Recently, The Canadian Medical Association Journal has published a noteworthy template for international comparisons.18 Ten comparator countries were chosen on the basis of similarities in economic and political models, per capita income levels and population size. Several data repositories were mined. The comparisons included the G7 countries plus Belgium, the Netherlands, Sweden, and Switzerland. The metrics used in the analysis included infections, related and excess deaths, percentage of population vaccinated, societal restrictions, and economic impact. Canada had among the most sustained and stringent policies based on the Oxford Stringency Index, that is, restrictions on internal movement, public events and gatherings, workplace closures, and international controls.19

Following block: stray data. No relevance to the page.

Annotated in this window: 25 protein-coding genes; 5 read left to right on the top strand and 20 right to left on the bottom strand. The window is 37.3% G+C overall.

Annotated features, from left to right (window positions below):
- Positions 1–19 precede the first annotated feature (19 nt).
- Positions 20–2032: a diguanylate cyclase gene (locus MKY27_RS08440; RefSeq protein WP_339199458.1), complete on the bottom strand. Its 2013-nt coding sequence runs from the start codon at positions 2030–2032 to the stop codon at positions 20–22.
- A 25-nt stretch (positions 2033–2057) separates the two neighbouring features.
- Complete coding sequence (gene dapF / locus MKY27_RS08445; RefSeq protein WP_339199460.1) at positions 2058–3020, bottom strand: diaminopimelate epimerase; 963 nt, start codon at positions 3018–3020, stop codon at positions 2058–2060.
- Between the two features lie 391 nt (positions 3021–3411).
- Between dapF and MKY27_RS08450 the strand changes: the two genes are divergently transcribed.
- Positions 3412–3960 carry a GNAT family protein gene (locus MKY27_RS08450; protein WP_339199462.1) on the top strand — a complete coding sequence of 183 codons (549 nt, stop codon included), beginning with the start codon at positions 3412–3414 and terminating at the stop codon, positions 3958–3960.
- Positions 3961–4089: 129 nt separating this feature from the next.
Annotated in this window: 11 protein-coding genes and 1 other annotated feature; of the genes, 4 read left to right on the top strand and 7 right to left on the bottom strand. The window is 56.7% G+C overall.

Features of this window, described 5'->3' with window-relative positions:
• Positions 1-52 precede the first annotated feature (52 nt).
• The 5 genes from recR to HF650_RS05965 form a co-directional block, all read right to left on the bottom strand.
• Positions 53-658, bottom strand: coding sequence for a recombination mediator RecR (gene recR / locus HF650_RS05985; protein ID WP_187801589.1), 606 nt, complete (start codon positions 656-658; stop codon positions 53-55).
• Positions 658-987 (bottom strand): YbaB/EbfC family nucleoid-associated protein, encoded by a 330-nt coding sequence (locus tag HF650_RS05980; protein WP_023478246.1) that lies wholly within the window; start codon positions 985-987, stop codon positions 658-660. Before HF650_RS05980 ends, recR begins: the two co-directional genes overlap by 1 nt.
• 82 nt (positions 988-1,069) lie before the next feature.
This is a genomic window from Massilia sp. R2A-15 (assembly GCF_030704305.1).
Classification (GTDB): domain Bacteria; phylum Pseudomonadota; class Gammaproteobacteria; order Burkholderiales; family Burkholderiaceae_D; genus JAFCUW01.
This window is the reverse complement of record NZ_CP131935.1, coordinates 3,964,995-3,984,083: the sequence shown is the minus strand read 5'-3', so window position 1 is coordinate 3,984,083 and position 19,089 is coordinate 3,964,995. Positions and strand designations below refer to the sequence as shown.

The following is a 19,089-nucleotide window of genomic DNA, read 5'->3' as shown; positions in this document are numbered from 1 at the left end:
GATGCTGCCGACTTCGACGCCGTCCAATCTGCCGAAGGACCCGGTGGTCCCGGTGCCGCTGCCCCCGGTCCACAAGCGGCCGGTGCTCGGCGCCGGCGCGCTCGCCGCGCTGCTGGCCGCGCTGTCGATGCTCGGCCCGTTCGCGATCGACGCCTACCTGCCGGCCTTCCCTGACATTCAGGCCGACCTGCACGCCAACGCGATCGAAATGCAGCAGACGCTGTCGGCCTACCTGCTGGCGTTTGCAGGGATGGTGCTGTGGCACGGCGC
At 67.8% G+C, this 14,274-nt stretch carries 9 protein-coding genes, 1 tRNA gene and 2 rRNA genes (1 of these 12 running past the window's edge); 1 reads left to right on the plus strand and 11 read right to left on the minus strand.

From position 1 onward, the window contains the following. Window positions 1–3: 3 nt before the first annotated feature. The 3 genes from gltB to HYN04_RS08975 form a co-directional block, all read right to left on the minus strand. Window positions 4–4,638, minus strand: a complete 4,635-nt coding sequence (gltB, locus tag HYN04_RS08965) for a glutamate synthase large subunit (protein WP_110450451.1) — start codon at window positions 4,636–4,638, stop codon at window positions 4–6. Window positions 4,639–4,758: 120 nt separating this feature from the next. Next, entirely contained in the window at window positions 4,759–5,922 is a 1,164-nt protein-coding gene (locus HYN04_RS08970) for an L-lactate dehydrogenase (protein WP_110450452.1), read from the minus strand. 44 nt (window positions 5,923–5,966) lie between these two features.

In conclusion, I draw attention to this article as we debate our current and future policies including the many impacts in our field, be it opioid and/or methamphetamine use, overdoses, social isolation, limited access to treatment, use of telehealth, and recovery efforts, to name a few. We look forward for this COVID template to be a good platform to be emulated and amended for our international comparisons.


1. Bahji A, Kaur S, Devoe D, et al. Trends in Canadian cannabis consumption over time: a two-step meta-analysis of Canadian household survey data. Can J Addict 2022;13(3):6–13.
2. Bahji A, Gorelick D. Factors associated with past-year and lifetime prevalence of cannabis withdrawal. Can J Addict 2022;13(3):14–25.
3. Puiras E, Cummings S, Oliver C, et al. Add to cart: problematic shopping and behavioral addictions. Can J Addict 2022;13(3):26–35.
4. Shaw C, Hodgins D, Williams R, et al. Gambling in Canada during the pandemic: six months after the national COVID lockdown. Can J Addict 2022;13(3):36–45.
5. Hawke L, Sheikhana N, Oates S, et al. Impact potpourri: a multimethod study on youth substance use during COVID-19. Can J Addict 2022;13(3):46–55.
6. el-Guebaly N. COVID-19 and social distancing. Can J Addict 2020;11(2):4–6.